One word: Dumbledore.
Fantastic Beasts: The Crimes of Grindelwald is shaping up to bring its titular character into the spotlight, giving Harry Potter fans a chance to see one of the series’ most formidable villains in action at the height of his power.
Why is the focus on Grindelwald as a villain especially intriguing? In the original books, Voldemort is considered the evilest Dark Wizard of all time. In retrospect, Grindelwald was not crueler than Voldemort. He wasn’t decisively more powerful than Voldemort. Instead, what makes the focus on Grindelwald so exciting is that he was probably more dangerous than Voldemort — a notion that has everything to do with his relationship with an unequivocal good guy: Albus Dumbledore.
Much of what we know about Grindelwald is outlined in the Deathly Hallows. His primary objective was to expose magic to Muggles and use it to rule them. His motto, “For the Greater Good,” argued that the wisdom of magical power necessitates magical rule. It is eerily similar to Voldemort’s adage “Magic is Might.” But Grindelwald didn’t coin his phrase; it was penned by a young, infatuated Dumbledore.
What we learn in the Harry Potter and the Deathly Hallows novel is that Grindelwald and Dumbledore were teenage friends before they became adversaries. In that time, both were obsessed with potent magical mysteries. But it’s not Grindelwald’s power that made him formidable — it was his and Dumbledore’s very relationship.
Before they were foes, Dumbledore wrote to him, “I do not complain, because if you had not been expelled, we would never have met.” It may seem small, but what this means is that Dumbledore valued their relationship more than he disapproved of Grindelwald’s school misdeeds.
That is to say that how Dumbledore felt mattered more to him than what Grindelwald did. But why?
In an interview given in 2007, JK Rowling revealed that she “always thought Dumbledore was gay.” The series creator went on to imply that his relationship to Grindelwald was, at least on Dumbledore’s side, romantic.
That affection is referenced when Dumbledore (Jude Law) sees Grindelwald (Johnny Depp) in what looks like The Mirror of Erised. That mirror showcases the one thing that the viewer wants most in the world. It shows their deepest feelings and desires. Grindelwald’s appearance there in the upcoming film suggests Dumbledore’s deepest feelings and desires have something specific to do with Grindelwald. Let’s get real, it probably means he still loves him.
In the trailer, Dumbledore says to Newt Scamander, “I can’t move against Grindelwald, it has to be you.” So it’s a good bet that, at least in this next film, we won’t see Dumbledore duel Grindelwald. Dumbledore’s feelings will actively affect his actions. So what we can expect to see is the all-encompassing influence of an uncontested Dark Wizard.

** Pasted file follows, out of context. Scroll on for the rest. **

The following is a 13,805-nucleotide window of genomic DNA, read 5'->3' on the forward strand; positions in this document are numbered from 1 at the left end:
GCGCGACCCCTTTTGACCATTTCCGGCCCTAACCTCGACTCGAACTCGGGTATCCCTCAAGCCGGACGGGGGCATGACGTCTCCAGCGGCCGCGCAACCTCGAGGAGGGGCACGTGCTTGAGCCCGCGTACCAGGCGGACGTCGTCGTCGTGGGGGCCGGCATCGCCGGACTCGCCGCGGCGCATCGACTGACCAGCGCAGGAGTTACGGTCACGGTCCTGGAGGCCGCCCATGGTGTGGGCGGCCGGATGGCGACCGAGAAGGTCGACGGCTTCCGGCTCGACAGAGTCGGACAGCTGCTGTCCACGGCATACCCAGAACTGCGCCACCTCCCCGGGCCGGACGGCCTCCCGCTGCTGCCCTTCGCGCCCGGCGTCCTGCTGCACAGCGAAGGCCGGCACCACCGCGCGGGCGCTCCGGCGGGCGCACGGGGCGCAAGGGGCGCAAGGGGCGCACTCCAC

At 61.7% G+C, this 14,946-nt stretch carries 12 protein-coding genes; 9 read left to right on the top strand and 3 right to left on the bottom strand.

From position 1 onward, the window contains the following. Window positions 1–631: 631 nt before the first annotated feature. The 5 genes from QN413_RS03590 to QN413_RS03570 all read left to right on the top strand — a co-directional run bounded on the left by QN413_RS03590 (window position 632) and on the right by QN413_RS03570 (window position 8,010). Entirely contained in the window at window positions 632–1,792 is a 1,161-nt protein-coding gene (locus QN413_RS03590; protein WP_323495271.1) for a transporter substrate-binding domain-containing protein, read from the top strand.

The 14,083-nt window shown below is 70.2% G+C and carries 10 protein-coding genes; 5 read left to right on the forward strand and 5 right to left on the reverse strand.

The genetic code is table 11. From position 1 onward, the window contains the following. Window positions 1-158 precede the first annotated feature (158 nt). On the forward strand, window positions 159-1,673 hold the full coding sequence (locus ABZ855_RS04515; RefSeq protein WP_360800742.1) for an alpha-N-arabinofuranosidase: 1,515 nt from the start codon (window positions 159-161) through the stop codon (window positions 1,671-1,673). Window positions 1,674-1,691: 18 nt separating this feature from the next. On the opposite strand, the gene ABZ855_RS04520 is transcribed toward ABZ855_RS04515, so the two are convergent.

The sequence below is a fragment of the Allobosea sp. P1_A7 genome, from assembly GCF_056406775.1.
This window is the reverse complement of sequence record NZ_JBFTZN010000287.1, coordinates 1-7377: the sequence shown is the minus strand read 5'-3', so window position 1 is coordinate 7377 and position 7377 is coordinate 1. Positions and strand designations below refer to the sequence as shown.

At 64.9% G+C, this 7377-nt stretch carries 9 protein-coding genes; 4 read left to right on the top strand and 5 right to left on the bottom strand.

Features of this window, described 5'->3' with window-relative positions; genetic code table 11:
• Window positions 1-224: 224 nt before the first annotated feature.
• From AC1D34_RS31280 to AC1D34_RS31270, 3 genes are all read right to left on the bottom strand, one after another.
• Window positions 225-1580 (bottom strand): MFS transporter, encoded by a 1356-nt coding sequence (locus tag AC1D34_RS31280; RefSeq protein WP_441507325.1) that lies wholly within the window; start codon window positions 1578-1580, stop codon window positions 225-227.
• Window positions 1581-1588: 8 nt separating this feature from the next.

The threat that Grindelwald poses in the upcoming film is not derived from his magical skill or his evil intentions. It has almost nothing to do, in fact, with what Grindelwald can do. It is entirely defined by what Dumbledore won’t do. He won’t hold an evil wizard accountable for his actions because of their past close connection.
Love, in the Potterverse, is the most powerful type of magic. Not coincidentally, its effects are grounded in our real world experience of the emotion. The power of love gives us a threshold with which we can judge magical potency. In this case, it allows us to compare two dark wizards without having to see them duel.
It is both Grindelwald and Voldemort’s experiences with love that defines how threatening they are. Voldemort’s mother died of a broken heart soon after his birth. He grew up without a home, without parents, and without love. So Voldemort despised the idea of love and ignored its potential power.
It isn’t clear, yet, if Grindelwald had close relationships besides Dumbledore. It isn’t even clear if he shared similar affections for his teenage friend. But Grindelwald’s feelings are somewhat irrelevant. He, unlike Voldemort, was loved– and that is what makes him more dangerous.
It is likely that, if Dumbledore tried, he could’ve stopped Grindelwald before the events of the first Fantastic Beasts installment. But the affection he had for his troubled friend prevented him from getting involved early.
Resistance to intervention gave Grindelwald the power and notoriety which likely led (in part) to the rise of Voldemort. The guilt from inaction made Dumbledore act against Voldemort early on. It was that quick and sustained action which ultimately limited the threat of the Death Eaters and led to Voldemort’s demise.
In some ways, Dumbledore’s mistake in ignoring that first Dark Wizard is what allowed him to defeat an even more powerful one.
In the original Harry Potter series, the magic of love is what ultimately protects the world against evil. In Fantastic Beasts: The Crimes of Grindelwald, it seems likely that love will be the thing that allows evil to take root in the first place, which shows just how powerful love can be, for better or for worse. And in the case of Grindelwald, it’s most assuredly the latter.
Jake Russell Tapleshay is IGN’s Custom Content Editor and would also befriend Nagini if they met in a forest in Albania. Follow him on Instagram at @russtap.